Was this piece stained? - Woodworking Talk - Woodworkers Forum
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post #1 of 14 Old 07-22-2019, 12:21 PM Thread Starter
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Was this piece stained?

I am refinishing an antique dresser that I think (but am not sure) was never stained. It looks like it was only top coated and the overall finish has simply darkened over time.

Is there a way to tell if a piece has been stained or not?

Thanks Gary
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post #2 of 14 Old 07-22-2019, 01:16 PM
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Originally Posted by GAF View Post
I am refinishing an antique dresser that I think (but am not sure) was never stained. It looks like it was only top coated and the overall finish has simply darkened over time.

Is there a way to tell if a piece has been stained or not?

Thanks Gary
Forgot the picture.
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post #3 of 14 Old 07-22-2019, 02:07 PM Thread Starter
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Forgot the picture.
Oops. Picture added.
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post #4 of 14 Old 07-22-2019, 03:59 PM
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if there is an inconspicuous place that you can
scrape the finish down to bare wood, then you
will have an idea if it was stained or not.
and if it was, possibly what color or tint was used.

.

.

-- Failure is proof that you at least tried ~ now, go do it again, and again, until you get it right --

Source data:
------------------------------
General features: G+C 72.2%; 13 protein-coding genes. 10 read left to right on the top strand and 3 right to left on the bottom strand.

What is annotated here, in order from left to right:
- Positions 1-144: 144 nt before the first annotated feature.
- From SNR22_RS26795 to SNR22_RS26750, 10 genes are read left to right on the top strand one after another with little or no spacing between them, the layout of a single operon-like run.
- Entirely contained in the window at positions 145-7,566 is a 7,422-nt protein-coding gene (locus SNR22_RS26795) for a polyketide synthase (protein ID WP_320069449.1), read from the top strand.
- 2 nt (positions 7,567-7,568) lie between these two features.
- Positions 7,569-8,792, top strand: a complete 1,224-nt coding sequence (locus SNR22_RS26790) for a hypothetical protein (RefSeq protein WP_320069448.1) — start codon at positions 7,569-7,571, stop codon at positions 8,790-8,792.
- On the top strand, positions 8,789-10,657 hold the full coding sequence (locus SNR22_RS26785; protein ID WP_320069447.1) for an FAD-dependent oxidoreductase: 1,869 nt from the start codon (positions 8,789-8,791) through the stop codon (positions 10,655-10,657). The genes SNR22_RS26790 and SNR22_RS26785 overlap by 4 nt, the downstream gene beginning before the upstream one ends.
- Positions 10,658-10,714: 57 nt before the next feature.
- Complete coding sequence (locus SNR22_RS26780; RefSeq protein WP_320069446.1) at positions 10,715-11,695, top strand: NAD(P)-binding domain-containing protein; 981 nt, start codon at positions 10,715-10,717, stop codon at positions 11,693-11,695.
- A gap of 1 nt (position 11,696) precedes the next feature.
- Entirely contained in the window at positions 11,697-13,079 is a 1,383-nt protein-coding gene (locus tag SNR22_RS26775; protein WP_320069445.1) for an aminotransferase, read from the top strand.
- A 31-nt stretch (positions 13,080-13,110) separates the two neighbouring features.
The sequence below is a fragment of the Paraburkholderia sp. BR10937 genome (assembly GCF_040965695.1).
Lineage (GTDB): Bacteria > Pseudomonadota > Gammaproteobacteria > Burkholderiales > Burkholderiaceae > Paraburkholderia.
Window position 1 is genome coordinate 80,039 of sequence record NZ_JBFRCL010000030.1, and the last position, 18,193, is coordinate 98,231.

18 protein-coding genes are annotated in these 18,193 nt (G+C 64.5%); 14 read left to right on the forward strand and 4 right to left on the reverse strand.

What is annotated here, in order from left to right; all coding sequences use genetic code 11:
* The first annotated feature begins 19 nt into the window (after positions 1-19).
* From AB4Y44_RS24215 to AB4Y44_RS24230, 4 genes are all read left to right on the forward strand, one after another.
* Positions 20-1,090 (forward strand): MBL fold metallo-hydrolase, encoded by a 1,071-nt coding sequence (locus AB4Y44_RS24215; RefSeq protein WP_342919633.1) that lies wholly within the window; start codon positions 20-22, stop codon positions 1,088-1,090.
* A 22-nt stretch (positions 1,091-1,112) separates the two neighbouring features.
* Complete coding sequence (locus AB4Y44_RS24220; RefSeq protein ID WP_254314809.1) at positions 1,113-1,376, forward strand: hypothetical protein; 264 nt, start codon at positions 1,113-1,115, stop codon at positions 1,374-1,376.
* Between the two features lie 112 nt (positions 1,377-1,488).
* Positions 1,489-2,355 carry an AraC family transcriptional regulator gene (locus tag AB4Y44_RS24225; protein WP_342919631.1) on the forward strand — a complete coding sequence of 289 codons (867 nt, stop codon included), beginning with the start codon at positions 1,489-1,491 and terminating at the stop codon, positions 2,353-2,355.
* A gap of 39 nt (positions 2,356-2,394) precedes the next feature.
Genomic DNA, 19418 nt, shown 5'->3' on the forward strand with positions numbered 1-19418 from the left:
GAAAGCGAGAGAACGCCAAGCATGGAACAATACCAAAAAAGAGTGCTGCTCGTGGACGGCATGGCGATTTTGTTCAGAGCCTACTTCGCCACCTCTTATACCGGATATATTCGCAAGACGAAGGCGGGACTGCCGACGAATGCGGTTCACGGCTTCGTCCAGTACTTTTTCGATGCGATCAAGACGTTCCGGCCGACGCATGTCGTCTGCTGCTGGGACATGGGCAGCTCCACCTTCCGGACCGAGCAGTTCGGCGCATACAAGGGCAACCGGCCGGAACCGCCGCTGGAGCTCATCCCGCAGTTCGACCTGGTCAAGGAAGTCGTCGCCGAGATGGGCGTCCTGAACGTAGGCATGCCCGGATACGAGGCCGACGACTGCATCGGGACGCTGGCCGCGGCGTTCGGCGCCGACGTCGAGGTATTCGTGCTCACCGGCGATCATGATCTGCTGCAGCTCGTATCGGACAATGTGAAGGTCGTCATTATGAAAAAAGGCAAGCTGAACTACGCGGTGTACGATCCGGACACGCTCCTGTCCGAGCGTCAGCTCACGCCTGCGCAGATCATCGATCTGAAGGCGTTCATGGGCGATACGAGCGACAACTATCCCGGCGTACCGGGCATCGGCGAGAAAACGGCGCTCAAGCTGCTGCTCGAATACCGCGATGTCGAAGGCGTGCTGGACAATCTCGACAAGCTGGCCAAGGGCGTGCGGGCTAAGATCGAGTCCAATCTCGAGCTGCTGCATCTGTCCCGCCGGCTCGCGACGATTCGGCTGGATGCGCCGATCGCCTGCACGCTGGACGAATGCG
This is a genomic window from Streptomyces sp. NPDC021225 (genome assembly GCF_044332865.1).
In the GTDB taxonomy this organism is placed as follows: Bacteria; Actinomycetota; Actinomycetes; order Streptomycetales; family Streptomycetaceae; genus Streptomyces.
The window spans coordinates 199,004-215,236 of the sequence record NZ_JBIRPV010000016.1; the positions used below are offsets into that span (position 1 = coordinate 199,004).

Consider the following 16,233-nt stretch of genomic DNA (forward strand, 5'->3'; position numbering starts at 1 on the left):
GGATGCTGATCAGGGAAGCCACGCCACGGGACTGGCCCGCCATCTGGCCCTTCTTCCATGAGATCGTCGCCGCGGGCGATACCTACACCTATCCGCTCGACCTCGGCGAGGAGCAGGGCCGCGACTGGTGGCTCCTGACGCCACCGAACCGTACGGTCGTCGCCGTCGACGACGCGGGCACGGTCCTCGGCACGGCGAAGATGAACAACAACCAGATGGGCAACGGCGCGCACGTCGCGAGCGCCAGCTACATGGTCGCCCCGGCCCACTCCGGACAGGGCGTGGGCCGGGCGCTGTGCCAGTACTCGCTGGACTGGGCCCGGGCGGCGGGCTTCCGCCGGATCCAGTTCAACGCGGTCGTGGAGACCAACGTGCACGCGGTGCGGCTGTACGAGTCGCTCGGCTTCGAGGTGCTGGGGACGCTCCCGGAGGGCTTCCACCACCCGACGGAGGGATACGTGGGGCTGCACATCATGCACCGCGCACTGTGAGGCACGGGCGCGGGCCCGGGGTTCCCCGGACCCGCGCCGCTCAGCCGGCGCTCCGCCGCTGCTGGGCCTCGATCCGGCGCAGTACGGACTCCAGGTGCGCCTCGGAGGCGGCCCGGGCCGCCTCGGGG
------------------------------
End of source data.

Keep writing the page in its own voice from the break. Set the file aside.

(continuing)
Last edited by John Smith_inFL; 07-22-2019 at 04:01 PM.
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post #5 of 14 Old 07-22-2019, 04:21 PM Thread Starter
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Quote:
Originally Posted by John Smith_inFL View Post
if there is an inconspicuous place that you can
scrape the finish down to bare wood, then you
will have an idea if it was stained or not.
and if it was, possibly what color or tint was used.

.

.
I have in fact sanded the back splash but I cannot tell whether or not it has been stained.

Gary
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post #6 of 14 Old 07-22-2019, 04:39 PM
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I think it's been stained but without seeing the stripped wood can't say for sure. It looks like a lacquer finish. I think if you had a sprayer you could have sprayed a coat of lacquer on it and it would have almost looked refinished. The white would melt away. If you are going to strip it anyway pour a little lacquer thinner on the white spots and let it dry and you would see what I mean.
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post #7 of 14 Old 07-22-2019, 05:33 PM Thread Starter
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Originally Posted by Steve Neul View Post
I think it's been stained but without seeing the stripped wood can't say for sure. It looks like a lacquer finish. I think if you had a sprayer you could have sprayed a coat of lacquer on it and it would have almost looked refinished. The white would melt away. If you are going to strip it anyway pour a little lacquer thinner on the white spots and let it dry and you would see what I mean.
Steve, I have already sanded the whole dresser top. I wish I had been able to do the lacquer thinner test. I guess I was too impatient (again).

Gary
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post #8 of 14 Old 07-22-2019, 06:02 PM
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The wood may have darkened with age. It looks like Honduras mahogany to me.